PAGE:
Monday, June 04, 2012

GTC Orderd (Good Till Cancelled)

IF you submit a order to today's typical market, It will expire after market closed (means after trading hours). But Some time traders need to continue this order from the next day market open. For this matter trader need to manually submit a new order with same information at next trading day and have to continue this until order execute. This is a time consuming and resource wasting matter.
After considering above requirement and to get rid of the effort that need to spend on the matter the GTC Order purposed.

GTC simply means Good Till Cancelled.

This order would not cancelled until the trader manually cancelled it. So as typical trading order, this doesn't expire after market closed. But most of the exchanges legally not support this kind of orders. But Trading brokers having some tricky methodology to implement this concept to there clients.
Most of the brokers allow clients to submit GTC orders to the brokerage and every day morning there systems take the responsibility to submit a dally order to exchange with same information. But client cannot trace the internal behaviour of the brokerage and the brokerage stem show it as a not-cancelled order to outside until client candled it. Every functionality encapsulate inside the brokerage systems, but actually everyday when market start brokerage systems submit a new order to represent clients GTC order.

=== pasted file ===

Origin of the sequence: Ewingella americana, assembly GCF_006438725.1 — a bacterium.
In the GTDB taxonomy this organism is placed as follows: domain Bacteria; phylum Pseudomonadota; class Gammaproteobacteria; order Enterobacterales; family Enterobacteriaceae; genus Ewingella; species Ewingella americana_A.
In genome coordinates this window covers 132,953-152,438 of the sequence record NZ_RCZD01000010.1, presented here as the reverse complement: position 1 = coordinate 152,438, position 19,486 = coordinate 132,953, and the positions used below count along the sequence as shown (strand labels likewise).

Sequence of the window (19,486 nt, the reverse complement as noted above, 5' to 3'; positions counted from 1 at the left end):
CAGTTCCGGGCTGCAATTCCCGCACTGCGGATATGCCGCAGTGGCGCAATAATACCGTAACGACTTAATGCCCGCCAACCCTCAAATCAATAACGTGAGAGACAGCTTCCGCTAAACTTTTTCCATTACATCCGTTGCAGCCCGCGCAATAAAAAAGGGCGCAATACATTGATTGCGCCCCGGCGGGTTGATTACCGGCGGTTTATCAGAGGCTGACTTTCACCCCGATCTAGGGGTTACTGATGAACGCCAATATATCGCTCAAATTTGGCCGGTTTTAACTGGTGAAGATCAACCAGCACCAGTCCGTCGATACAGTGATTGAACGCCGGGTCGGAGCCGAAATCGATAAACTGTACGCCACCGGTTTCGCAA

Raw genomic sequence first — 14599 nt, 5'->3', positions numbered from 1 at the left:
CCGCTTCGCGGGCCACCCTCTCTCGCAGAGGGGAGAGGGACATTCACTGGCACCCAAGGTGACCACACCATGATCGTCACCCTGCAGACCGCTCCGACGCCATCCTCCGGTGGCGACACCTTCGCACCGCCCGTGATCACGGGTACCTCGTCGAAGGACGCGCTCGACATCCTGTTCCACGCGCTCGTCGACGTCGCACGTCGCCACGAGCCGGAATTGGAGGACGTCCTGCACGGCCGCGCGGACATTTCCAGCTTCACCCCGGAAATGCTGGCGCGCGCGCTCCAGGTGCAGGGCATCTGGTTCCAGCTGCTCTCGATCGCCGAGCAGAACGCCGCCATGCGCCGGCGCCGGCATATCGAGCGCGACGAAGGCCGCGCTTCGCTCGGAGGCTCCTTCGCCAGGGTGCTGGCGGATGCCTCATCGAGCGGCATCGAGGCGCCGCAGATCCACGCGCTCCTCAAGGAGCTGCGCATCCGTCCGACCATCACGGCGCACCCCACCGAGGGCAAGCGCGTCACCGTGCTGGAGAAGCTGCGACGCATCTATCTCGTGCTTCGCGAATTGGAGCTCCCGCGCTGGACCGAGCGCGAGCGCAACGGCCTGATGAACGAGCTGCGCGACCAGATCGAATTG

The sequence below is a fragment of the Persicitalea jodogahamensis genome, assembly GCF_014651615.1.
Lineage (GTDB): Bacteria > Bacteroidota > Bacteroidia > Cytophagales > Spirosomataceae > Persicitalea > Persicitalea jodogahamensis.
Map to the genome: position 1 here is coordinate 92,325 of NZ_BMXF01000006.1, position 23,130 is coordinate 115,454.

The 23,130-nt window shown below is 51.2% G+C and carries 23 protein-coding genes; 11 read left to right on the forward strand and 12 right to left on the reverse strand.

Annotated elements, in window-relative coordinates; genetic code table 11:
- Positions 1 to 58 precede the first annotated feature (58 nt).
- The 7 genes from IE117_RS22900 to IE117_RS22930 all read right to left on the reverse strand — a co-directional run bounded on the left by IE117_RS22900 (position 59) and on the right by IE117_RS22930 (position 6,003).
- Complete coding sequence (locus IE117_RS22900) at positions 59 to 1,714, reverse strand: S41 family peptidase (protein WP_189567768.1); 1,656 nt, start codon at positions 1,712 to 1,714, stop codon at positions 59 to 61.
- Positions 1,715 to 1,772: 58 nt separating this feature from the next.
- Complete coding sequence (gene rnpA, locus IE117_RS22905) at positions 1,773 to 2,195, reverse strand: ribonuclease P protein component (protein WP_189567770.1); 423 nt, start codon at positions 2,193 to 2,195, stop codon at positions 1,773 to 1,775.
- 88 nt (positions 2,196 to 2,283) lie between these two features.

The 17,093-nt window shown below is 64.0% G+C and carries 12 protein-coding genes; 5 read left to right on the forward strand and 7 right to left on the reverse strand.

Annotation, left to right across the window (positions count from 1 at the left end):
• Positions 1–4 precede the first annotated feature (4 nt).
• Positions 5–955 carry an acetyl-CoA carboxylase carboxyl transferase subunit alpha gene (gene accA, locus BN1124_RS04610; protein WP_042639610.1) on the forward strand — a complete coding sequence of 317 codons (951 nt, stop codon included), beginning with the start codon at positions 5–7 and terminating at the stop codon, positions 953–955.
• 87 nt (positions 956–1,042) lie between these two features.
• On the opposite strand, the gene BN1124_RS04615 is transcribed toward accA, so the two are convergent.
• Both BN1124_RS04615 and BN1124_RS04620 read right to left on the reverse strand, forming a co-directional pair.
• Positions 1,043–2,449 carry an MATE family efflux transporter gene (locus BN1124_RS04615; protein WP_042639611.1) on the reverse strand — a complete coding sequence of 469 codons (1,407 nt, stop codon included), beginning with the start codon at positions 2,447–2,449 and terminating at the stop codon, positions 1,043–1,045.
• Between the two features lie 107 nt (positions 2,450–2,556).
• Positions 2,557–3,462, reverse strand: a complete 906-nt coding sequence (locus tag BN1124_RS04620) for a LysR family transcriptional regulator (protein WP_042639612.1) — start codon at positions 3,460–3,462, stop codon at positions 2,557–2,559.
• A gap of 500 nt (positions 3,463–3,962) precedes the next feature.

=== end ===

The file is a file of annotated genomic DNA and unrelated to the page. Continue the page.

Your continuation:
Now you may think GTC orders never expired if trader would not cancelled it. But in actual case brokerage decide a expire time for the order. If trader wouldn't cancelled GTC order until the expire time, It will automatically expire and not submit to the market at next trading day. This expire time can be vary for brokerage to brokerage. Some brokerages pre decide expire date as seven days, fourteen days, thirty days from the order submit day. If order executed before expire or candled by the trader, It will process like normal order executed.


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